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June’s ‘moonshine roots’ on CQAF menu

Valerie June  PIC: Matt Wignall

Valerie June PIC: Matt Wignall

MIXING folk, blues, gospel and bluegrass influences, Valerie June is a singer and songwriter who boasts authentic appeal. Belfast audiences will have the opportunity to hear her when she performs at the Black Box on May 4 as part of the Cathedral Quarter Arts Festival.

Born in Jackson, Tennessee, June grew up in Humboldt, learning all about Gospel music at her local church and about R&B and soul from her father. The oldest of five children, her first job as a teenager was helping her father, a promoter for gospel singers and Prince, K-Ci & Jojo and Bobby Womack, to hang posters in the town; she absorbed this rich medley of musical influences, absorbing the rhythms of gospel, soul and roots music.

June moved to Memphis in 2000 and began recording and performing at the age of 19, initially with her then husband in the duo Bella Sun.

When her marriage ended she began working as a solo artist, sensitively combining blues, gospel and Appalachian folk, in a soulful style that she describes as “organic moonshine roots music”, and learning guitar, banjo, and lap-steel guitar.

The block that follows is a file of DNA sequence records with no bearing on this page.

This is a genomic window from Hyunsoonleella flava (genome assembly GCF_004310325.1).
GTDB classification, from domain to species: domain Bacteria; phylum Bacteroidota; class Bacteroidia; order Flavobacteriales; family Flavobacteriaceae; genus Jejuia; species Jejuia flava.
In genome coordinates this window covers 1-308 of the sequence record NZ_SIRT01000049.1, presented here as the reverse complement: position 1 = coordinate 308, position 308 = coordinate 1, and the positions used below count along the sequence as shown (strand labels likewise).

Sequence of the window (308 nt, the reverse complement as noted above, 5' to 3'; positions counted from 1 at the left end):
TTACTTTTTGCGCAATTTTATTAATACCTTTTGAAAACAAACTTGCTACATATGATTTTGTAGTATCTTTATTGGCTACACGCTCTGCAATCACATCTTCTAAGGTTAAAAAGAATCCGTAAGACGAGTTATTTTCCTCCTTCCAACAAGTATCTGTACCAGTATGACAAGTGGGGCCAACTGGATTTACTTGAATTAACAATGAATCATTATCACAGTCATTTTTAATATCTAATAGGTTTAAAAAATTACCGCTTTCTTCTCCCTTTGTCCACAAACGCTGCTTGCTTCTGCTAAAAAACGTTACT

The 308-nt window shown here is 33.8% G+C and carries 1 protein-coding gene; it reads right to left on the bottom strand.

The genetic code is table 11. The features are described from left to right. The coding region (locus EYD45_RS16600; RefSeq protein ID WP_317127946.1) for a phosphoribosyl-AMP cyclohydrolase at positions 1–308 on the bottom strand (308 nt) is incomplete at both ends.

Record producer Kevin Augunas introduced June to Dan Auerbach of The Black Keys, which led to the recording of June’s debut album Pushin’ Against a Stone - due for release in the UK through Sunday Best Recordings on May 6. The album was so titled to commemorate the story of her life.

June said: “I feel I’ve spent my life pushing against a stone. And the jobs I’ve had have been fitting for getting a true feel for how the traditional artists I loved came home after a hard day to sit on the porch and play tunes until bedtime.”

“With influences ranging from Sam Cooke to Stevie Nicks, June’s songs build from any number of rootsy starting points: fingerpicked folk, swinging gospel, swampy rock guitar,” says the Telegraph’s Hames Lachno of the album. “She sings doleful, first-person stories of downtrodden working life – as in the stunning single Workin’ Woman Blues – in a weathered Southern twang.”

Last year June made her UK debut playing at Bestival and appearing on Later with Jools Holland; in February she was invited to support Jake Bugg on the UK leg of his tour.

June has already released two singles from the new album - Workin’ Woman Blues and You Can’t Be Told - both soulful and compelling musical offerings - which affirm that there’s a new soul sister on the scene.

Black Box, Belfast, May 4, Cathedral Quarter Arts Festival. Visit cqaf.com.

 

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